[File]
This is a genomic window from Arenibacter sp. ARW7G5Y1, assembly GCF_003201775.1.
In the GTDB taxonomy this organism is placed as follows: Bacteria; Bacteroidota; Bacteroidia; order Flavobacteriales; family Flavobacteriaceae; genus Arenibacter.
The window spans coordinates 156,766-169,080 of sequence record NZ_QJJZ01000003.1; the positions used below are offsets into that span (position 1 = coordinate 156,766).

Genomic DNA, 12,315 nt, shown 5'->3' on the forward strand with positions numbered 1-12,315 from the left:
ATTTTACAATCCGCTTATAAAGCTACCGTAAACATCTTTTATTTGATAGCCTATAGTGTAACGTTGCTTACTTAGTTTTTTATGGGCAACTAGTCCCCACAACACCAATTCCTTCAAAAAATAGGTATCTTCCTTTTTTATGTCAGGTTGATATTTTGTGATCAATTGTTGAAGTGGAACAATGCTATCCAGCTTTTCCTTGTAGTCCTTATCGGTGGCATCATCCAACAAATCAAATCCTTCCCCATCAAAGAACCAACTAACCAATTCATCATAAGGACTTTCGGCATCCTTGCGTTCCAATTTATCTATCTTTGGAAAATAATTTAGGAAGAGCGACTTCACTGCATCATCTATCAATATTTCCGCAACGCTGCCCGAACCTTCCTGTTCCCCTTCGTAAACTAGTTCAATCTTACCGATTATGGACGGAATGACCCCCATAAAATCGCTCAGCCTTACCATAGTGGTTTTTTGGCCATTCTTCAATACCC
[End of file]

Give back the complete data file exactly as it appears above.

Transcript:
This is a genomic window from Arenibacter sp. ARW7G5Y1, assembly GCF_003201775.1.
In the GTDB taxonomy this organism is placed as follows: Bacteria; Bacteroidota; Bacteroidia; order Flavobacteriales; family Flavobacteriaceae; genus Arenibacter.
The window spans coordinates 156,766-169,080 of sequence record NZ_QJJZ01000003.1; the positions used below are offsets into that span (position 1 = coordinate 156,766).

Genomic DNA, 12,315 nt, shown 5'->3' on the forward strand with positions numbered 1-12,315 from the left:
ATTTTACAATCCGCTTATAAAGCTACCGTAAACATCTTTTATTTGATAGCCTATAGTGTAACGTTGCTTACTTAGTTTTTTATGGGCAACTAGTCCCCACAACACCAATTCCTTCAAAAAATAGGTATCTTCCTTTTTTATGTCAGGTTGATATTTTGTGATCAATTGTTGAAGTGGAACAATGCTATCCAGCTTTTCCTTGTAGTCCTTATCGGTGGCATCATCCAACAAATCAAATCCTTCCCCATCAAAGAACCAACTAACCAATTCATCATAAGGACTTTCGGCATCCTTGCGTTCCAATTTATCTATCTTTGGAAAATAATTTAGGAAGAGCGACTTCACTGCATCATCTATCAATATTTCCGCAACGCTGCCCGAACCTTCCTGTTCCCCTTCGTAAACTAGTTCAATCTTACCGATTATGGACGGAATGACCCCCATAAAATCGCTCAGCCTTACCATAGTGGTTTTTTGGCCATTCTTCAATACCC